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Wednesday, 29 January 2014

Not Enough Hate Crimes? Make Them Up

What's going on in the - we believed free - world?

If you look around you, you see more and more people forbidden to enter a country, put in jail or out of business just for expressing their opinion. I agree that nobody should publicly insult individuals or groups with no good reason, but there's a fine line between exposing a wrong-doing and offending the wrong-doer.

In Britain, the new counterjihad party Liberty GB's Radio Officer Tim Burton is on trial for calling Fiyaz Mujhal on Twitter “a lying Muslim scumbag”. Mr Mujhal, founder and director of Tell MAMA (Measuring Anti-Muslim Attacks), had been revealed to report misleading facts and figures about presumed "Islamophobic" incidents and his organisation's public funding had been discontinued because of it.

American campaigners Robert Spencer and Pamela Geller, international icons of resistance to Islamisation, have been barred from Britain exactly because they oppose Islamisation.

Now I read that in the country of the maple leaf the Free Dominion website, which is the Canadian equivalent of the USA's Free Republic, for which I write, has 5 days ago been put practically out of business by a court order.

Apparently Free Dominion offended Richard Warman, a "human rights" lawyer nicknamed "Canada’s Hatefinder General" by Mark Steyn, who describes his operational style thus:
As eventually emerged at a Canadian "Human Rights" Tribunal hearing, he adopts Internet disguises and posts as a "hatemonger" on so-called "hate sites", and then sues those sites. Very foolishly, the Canadian courts have rewarded him for playing dress-up Nazi.
Hence the pessimistic forecast of Free Dominion's Mark and Connie Fournier:
This means we are barred for life from ever operating a public forum or a blog (even about cookie recipes) where the public can comment. If we do so, any one of Warman’s handful of supporters could, and probably would, use a common proxy server to avoid being traced, plant a negative comment about Warman on our site, and we would both be charged with contempt of court.
Steyn also says:
Mr. Warman joined Stormfront and other “white supremacist” websites and posted copious amounts of hate speech of his own, describing, for example, Jewish members of cabinet as “scum” and gays as a “cancer.” That’s how “hateful” Canada is: there’s so little “hate” out there that the country’s most famous Internet Nazi is a taxpayer-funded civil servant.
This reminds me of a similar comment by Tim Burton about Tell MAMA's alleged augmentation of anti-Muslim crimes described above:
Apparently – believe it or not – there is not enough 'online hate crime' to go round and some more 'online hate crime' had to be urgently manufactured to justify the hundreds of thousands of pounds of taxpayers' money needed to sustain the organisation.
Another example of political use of what should be the justice system is for the purpose of persecuting (as well as prosecuting) political adversaries. One of the most reported cases of unfairly applying the law to attack political foes was that of the IRS (the American tax authorities) that a year ago admitted to singling out the Tea Party and other like-minded groups.

In the US, government departments and agencies use
their powers selectively to chastise their political enemies. In a hyper-regulatory state, there are laws against everything, and everyone is guilty of being in breach of at least 300 of them at any hour of the day. I have no use for Dinesh D'Souza, for example, but it seems obvious that he's been set up as this season's Benghazi video maker. There are gazillions of $20,000 campaign-finance infractions across America, but the only guy that's been singled out is the fellow who made a hit anti-Obama movie. As John Hayward puts it, he's been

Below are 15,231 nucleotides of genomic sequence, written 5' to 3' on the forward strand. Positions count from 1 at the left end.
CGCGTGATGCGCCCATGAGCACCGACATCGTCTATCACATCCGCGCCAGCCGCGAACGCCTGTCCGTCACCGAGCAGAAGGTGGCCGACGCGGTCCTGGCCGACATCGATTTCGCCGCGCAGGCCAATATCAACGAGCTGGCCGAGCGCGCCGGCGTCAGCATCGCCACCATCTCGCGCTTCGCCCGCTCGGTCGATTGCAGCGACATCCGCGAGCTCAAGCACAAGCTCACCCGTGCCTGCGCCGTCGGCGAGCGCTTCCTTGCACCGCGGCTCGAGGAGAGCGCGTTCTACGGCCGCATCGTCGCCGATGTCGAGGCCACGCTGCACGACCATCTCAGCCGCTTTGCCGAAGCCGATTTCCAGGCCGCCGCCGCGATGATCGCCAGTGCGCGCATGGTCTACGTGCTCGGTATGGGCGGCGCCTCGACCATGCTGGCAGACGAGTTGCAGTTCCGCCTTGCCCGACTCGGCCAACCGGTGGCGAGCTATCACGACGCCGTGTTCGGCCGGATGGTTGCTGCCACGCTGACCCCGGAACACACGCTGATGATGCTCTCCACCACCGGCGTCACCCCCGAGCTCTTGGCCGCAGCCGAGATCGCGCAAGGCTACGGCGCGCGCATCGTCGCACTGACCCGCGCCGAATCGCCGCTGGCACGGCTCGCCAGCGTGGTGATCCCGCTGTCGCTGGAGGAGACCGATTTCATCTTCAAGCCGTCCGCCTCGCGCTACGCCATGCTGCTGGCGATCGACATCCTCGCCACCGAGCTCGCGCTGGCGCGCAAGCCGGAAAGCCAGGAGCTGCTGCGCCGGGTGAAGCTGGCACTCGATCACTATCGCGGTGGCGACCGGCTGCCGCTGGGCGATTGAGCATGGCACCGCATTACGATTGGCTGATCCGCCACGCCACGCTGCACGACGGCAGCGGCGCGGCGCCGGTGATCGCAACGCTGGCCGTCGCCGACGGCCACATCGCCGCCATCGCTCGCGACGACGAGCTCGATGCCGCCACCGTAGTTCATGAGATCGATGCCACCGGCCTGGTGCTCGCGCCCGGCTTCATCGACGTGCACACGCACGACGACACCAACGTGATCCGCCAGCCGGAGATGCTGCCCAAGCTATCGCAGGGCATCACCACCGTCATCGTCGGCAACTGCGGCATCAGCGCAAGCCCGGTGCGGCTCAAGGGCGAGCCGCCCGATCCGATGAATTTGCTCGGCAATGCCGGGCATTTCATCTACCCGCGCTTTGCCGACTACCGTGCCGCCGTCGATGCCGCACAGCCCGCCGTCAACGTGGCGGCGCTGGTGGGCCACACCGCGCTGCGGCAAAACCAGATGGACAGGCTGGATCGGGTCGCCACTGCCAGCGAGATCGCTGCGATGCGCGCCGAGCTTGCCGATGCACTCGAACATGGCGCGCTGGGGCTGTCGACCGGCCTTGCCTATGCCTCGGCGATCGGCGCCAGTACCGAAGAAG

...busted for doing 59 in a 55-mph campaign-finance zone in your little compact car, while huge semi trucks full of political cash blast past you at a hundred miles an hour without the cops batting an eye.
D'Souza's enemies are gloating. As is the habit in the American system, he will most likely be prevailed upon to cop a plea in return for a reduced sentence. And everyone else will get the message: If you make a film or write a book attacking Obama, make sure it's a flop - or anyway not so big a hit it catches the regime's eye.
D'Souza is accused of contributing $20,000, which is more than the legal limit, to the Senate candidacy of his friend Wendy Long. The idea that the Obama administration has a zero tolerance policy towards campaign finance violations is absurd in the extreme. During Obama’s both 2008 and 2012 campaigns the Obama website, as John Hinderaker writes, was
deliberately designed (by disabling standard security protocols that are used by all other campaigns) to encourage illegal contributions by foreigners and donors who, like D’Souza, had already contributed the maximum allowable. No federal authority has made the slightest effort to investigate, let alone criminally prosecute, those obvious violations by the Obama campaign and an unknown number of its contributors.

And, on the subject of zero tolerance of electoral violations, how about enforcing the laws against voter fraud? Voter fraud has become an element of the Democrats’ election strategy, to the point where they react with hysteria whenever anyone tries to take steps to prevent illegal votes from being cast. If the U.S. Attorney is so concerned about honest elections, what has he, or any other law enforcement authority in New York State, done to enforce the laws relating to ballot integrity?
D'Souza's real crime is his achievement: the anti-Obama film 2016 he made is the second biggest-grossing political documentary of all time.

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